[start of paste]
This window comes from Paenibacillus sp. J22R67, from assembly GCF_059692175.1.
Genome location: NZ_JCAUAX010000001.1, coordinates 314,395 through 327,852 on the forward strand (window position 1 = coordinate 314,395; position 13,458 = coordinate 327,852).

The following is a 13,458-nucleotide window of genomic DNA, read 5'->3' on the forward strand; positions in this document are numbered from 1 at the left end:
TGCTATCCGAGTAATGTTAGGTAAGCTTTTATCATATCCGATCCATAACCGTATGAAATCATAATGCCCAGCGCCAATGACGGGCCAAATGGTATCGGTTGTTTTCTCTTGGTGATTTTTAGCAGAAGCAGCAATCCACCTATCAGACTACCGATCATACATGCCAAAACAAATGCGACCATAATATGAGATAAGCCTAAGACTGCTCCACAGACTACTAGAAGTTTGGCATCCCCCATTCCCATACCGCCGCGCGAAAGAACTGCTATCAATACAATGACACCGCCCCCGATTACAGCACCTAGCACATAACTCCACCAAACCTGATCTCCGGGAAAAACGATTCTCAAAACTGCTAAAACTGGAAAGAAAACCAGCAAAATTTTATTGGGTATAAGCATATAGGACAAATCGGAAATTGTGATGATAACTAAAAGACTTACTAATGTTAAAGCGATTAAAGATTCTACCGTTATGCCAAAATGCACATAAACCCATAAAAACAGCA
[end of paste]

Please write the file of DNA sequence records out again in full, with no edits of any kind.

This window comes from Paenibacillus sp. J22R67, from assembly GCF_059692175.1.
Genome location: NZ_JCAUAX010000001.1, coordinates 314,395 through 327,852 on the forward strand (window position 1 = coordinate 314,395; position 13,458 = coordinate 327,852).

The following is a 13,458-nucleotide window of genomic DNA, read 5'->3' on the forward strand; positions in this document are numbered from 1 at the left end:
TGCTATCCGAGTAATGTTAGGTAAGCTTTTATCATATCCGATCCATAACCGTATGAAATCATAATGCCCAGCGCCAATGACGGGCCAAATGGTATCGGTTGTTTTCTCTTGGTGATTTTTAGCAGAAGCAGCAATCCACCTATCAGACTACCGATCATACATGCCAAAACAAATGCGACCATAATATGAGATAAGCCTAAGACTGCTCCACAGACTACTAGAAGTTTGGCATCCCCCATTCCCATACCGCCGCGCGAAAGAACTGCTATCAATACAATGACACCGCCCCCGATTACAGCACCTAGCACATAACTCCACCAAACCTGATCTCCGGGAAAAACGATTCTCAAAACTGCTAAAACTGGAAAGAAAACCAGCAAAATTTTATTGGGTATAAGCATATAGGACAAATCGGAAATTGTGATGATAACTAAAAGACTTACTAATGTTAAAGCGATTAAAGATTCTACCGTTATGCCAAAATGCACATAAACCCATAAAAACAGCA